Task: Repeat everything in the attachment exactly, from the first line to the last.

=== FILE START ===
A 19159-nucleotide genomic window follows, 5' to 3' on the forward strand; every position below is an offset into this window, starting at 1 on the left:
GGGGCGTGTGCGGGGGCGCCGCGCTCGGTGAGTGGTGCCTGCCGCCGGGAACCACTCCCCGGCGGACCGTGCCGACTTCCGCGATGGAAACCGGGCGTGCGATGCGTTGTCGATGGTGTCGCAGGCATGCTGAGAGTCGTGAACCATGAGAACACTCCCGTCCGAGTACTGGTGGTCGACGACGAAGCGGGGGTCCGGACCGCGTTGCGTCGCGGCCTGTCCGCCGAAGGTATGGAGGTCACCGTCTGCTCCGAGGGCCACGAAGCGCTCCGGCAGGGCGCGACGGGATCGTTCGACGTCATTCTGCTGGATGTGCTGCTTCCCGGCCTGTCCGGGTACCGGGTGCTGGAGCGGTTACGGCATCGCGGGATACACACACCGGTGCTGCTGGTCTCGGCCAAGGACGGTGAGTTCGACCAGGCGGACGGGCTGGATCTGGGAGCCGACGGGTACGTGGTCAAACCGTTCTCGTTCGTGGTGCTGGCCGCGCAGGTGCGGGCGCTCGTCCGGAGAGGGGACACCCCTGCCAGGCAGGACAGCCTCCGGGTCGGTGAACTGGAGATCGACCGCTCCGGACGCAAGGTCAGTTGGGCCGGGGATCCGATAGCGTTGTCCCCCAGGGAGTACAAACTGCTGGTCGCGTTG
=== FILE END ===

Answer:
A 19159-nucleotide genomic window follows, 5' to 3' on the forward strand; every position below is an offset into this window, starting at 1 on the left:
GGGGCGTGTGCGGGGGCGCCGCGCTCGGTGAGTGGTGCCTGCCGCCGGGAACCACTCCCCGGCGGACCGTGCCGACTTCCGCGATGGAAACCGGGCGTGCGATGCGTTGTCGATGGTGTCGCAGGCATGCTGAGAGTCGTGAACCATGAGAACACTCCCGTCCGAGTACTGGTGGTCGACGACGAAGCGGGGGTCCGGACCGCGTTGCGTCGCGGCCTGTCCGCCGAAGGTATGGAGGTCACCGTCTGCTCCGAGGGCCACGAAGCGCTCCGGCAGGGCGCGACGGGATCGTTCGACGTCATTCTGCTGGATGTGCTGCTTCCCGGCCTGTCCGGGTACCGGGTGCTGGAGCGGTTACGGCATCGCGGGATACACACACCGGTGCTGCTGGTCTCGGCCAAGGACGGTGAGTTCGACCAGGCGGACGGGCTGGATCTGGGAGCCGACGGGTACGTGGTCAAACCGTTCTCGTTCGTGGTGCTGGCCGCGCAGGTGCGGGCGCTCGTCCGGAGAGGGGACACCCCTGCCAGGCAGGACAGCCTCCGGGTCGGTGAACTGGAGATCGACCGCTCCGGACGCAAGGTCAGTTGGGCCGGGGATCCGATAGCGTTGTCCCCCAGGGAGTACAAACTGCTGGTCGCGTTG